Written by: Rick Mikesell
Twenty-five years ago, angling pioneers Barry Reynolds, Brad Befus, and John Berryman published Carp on the Fly, setting the stage for a major shift in fly-fishing culture and elevating the lowly carp from trash fish to revered quarry. I was fortunate enough to stumble into fly fishing during that same fateful era in Denver, crossing back and forth across the South Platte daily and quickly becoming obsessed with their version of the sport.
Thanks to the blueprints these anglers created, I was able to smoothly navigate the nuances and unique demands of fishing for carp in moving water. It wasn’t until many years later–after the carp community had become better-established and more widespread–that I realized both the setup and the techniques I had learned to use on the South Platte were quite different from those my peers were using elsewhere in the country. Below is a detailed description of how my setup for carp in moving water differs in terms of fly design and leader construction. In Part II, I will describe two specific presentation techniques.
When I took over buying for a Denver fly shop, I was determined to have the most complete carp-fly selection in the country. As I scoured patterns from various manufacturers, however, a common problem soon emerged: most carp-specific patterns were too lightweight for the river. They had been designed for still waters, designed to achieve minimal splash and a slower sink rate, both of which help to avoid spooking these notoriously sensitive fish. In the river, however, these lightweight designs often drifted right over fish sitting in current, never even reaching the strike zone.
Fortunately, there are plenty of heavily-weighted carp flies these days, along with effective crossover patterns from both the saltwater world and the new frontier of Euro-nymphing. The Euro-style patterns are quickly becoming favorites because they address another important factor in sink rate: drag. In the Euro world, the goal is to get the fly down as quickly as possible to maximize your drift through the strike zone, so these flies are tied with slim profiles and sleek materials in order to avoid excess drag in the water. They cut through the current and hit the bottom quickly, placing them in the feeding window with minimal lateral travel.
In terms of specific patterns, it’s hard to go wrong with Barry’s Carp Fly, a classic designed by Mr. Reynolds himself. It’s heavy, cuts through the water quickly, and has a ton of action. Over the past few years, my go-to pattern has been the Tungsten Jigged Bugger. This simple but deadly fly features a heavy bead, slim body to reduce drag, and a profile that mimics almost everything a carp could want to eat. When it comes to Euro-style flies, I like the Tactical Prince Jig. This new twist on a time-honored pattern in size 8 or 10 is great when fish are being picky and spooking from larger offerings.
In most introductory carp-fishing articles, the authors suggest starting with a 9-foot leader, then adding tippet to extend it to 11-12 feet, with some extremes going to more than 15 feet. When fishing for carp in still water, this design helps to avoid spooking fish with the fly line during false casts and after delivery. But in moving water, especially on the Denver South Platte, a 15-foot leader would be an absolute nightmare to deal with for two reasons:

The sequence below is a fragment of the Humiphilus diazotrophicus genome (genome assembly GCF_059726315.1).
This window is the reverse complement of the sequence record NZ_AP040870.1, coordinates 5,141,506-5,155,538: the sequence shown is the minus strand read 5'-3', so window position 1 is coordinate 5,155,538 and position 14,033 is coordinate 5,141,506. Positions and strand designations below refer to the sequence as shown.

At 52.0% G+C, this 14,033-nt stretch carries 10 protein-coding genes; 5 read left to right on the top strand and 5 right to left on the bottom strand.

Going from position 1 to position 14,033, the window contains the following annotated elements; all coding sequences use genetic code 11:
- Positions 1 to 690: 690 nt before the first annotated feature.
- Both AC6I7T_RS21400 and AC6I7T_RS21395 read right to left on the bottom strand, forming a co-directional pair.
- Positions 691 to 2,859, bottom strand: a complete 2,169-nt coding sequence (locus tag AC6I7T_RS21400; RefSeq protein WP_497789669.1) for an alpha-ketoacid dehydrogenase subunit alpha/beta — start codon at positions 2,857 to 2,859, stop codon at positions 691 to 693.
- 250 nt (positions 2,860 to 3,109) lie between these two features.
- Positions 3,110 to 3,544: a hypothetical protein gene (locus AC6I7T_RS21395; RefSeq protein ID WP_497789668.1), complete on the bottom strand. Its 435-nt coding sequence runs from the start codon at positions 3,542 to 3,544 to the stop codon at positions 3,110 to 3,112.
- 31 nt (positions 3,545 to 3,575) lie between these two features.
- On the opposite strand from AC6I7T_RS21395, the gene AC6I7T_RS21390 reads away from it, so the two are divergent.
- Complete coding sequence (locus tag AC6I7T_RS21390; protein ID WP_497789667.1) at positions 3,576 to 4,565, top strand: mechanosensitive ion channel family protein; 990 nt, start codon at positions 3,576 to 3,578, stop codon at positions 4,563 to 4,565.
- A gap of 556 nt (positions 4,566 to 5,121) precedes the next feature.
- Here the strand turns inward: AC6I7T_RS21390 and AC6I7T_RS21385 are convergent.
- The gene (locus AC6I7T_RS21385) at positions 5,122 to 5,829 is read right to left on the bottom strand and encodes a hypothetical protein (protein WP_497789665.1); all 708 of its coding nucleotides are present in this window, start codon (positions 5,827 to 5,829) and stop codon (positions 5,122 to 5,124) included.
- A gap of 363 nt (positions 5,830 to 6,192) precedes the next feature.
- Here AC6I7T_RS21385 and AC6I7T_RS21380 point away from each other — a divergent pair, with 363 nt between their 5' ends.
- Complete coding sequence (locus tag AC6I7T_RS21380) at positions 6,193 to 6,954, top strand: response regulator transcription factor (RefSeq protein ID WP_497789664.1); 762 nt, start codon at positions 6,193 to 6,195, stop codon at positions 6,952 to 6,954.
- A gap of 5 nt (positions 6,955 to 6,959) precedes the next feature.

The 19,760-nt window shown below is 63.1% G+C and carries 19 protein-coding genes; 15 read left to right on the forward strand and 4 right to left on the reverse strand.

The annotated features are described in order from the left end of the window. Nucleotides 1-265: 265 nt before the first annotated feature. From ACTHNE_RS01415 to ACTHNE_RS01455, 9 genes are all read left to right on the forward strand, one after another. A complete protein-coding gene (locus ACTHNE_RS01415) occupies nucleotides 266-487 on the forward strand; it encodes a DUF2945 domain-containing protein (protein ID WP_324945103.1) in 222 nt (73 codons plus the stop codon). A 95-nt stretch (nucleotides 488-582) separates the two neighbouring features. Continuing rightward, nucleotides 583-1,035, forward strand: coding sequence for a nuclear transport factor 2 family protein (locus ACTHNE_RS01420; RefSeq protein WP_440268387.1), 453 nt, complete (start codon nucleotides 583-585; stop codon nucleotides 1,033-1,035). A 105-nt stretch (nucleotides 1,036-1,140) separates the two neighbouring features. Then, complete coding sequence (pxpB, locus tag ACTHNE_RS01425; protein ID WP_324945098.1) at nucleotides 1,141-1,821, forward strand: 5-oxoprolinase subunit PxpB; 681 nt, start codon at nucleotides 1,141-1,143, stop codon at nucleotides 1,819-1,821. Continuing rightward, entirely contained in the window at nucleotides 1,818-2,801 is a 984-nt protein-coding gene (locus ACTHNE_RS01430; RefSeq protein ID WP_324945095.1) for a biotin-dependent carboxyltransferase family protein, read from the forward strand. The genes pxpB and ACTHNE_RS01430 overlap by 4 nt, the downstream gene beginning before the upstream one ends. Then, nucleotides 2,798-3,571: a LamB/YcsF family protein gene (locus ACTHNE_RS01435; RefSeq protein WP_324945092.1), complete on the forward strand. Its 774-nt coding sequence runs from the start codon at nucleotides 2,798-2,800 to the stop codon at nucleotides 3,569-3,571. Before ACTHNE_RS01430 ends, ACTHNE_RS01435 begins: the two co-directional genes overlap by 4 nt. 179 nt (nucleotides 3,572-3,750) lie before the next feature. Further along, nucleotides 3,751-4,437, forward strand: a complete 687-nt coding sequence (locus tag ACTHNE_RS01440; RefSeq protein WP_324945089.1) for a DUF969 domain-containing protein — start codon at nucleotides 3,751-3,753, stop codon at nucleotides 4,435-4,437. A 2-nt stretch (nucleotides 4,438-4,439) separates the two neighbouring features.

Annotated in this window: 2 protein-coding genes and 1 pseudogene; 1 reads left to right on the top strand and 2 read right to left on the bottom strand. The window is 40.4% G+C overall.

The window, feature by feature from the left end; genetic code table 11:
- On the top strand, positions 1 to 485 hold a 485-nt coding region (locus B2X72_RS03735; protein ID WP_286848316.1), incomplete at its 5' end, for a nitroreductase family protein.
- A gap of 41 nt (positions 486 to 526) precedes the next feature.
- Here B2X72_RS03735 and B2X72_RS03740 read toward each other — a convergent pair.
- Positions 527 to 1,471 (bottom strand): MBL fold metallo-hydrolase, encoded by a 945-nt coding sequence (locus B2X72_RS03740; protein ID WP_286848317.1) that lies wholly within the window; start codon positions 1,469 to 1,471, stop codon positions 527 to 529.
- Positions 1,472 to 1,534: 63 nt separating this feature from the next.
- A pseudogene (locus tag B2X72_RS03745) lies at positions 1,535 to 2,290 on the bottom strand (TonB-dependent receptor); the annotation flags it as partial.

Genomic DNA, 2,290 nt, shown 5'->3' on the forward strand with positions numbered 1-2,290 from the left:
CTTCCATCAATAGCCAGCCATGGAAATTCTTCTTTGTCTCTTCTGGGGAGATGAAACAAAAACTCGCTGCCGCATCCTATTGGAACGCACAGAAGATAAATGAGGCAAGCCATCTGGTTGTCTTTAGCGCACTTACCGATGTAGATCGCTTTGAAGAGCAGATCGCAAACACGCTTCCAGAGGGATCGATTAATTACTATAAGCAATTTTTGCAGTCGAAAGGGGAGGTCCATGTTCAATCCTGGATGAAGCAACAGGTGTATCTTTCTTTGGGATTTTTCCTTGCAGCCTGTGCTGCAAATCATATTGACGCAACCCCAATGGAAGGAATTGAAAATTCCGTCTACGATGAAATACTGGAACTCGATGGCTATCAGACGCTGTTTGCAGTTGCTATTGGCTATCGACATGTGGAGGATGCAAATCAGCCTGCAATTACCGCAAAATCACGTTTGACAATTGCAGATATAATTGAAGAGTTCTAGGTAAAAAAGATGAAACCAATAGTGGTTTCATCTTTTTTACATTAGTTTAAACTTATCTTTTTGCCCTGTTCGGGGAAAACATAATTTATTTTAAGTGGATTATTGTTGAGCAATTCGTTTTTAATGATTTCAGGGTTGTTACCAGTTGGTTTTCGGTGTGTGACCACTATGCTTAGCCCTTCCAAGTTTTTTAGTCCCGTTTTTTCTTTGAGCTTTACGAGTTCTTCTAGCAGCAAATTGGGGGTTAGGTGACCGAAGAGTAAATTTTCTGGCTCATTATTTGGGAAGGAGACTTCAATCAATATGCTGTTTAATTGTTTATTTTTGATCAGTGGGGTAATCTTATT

First, long casts are actually a hindrance on the river due to water clarity, small feeding zones, and complex currents. Carp have excellent motion detection in their periphery, and multiple false casts will almost always turn the fish off, or worse yet, spook them completely. The most productive approach is to carefully sneak up on the fish and get as close as possible, often only a rod-length away, to make your presentation. But a 15-foot leader would still be inside the guides, and given how explosive a carp’s initial run can be, the standard loop-to-loop connection between leader and fly line can easily get caught in the guides and pull the tip section off your rod during the fight.
A second disadvantage to long leaders is that most rivers have dense vegetation lining the banks, making every back-cast an opportunity to snag. Since longer leaders are harder to control, they’re even more likely to hang up at inopportune moments.
To mitigate these problems, you can either shorten your leader or improve the connection between leader and fly line. If you choose to keep the leader short, make sure it is less than the total length of your rod. This will not only ensure the entire leader is out of the guides when the fish eats, but will also make casting heavier flies much easier. The other option, which I have more recently adopted, is to cut the welded loop off and attach the leader butt with a very small snell or nail knot, allowing you to strip the leader in and out of the guides without fear of the knot catching. I like to coat the knot with UV epoxy, making it even smoother, and also to seal the exposed fly line core so water doesn’t seep in and ruin it.
Now that you’re familiar with the proper setup, stay tuned for the next installment, where I’ll cover two specific presentation techniques for carp in moving water.
Rick Mikesell is a longtime Colorado fly-fishing guide based in Denver.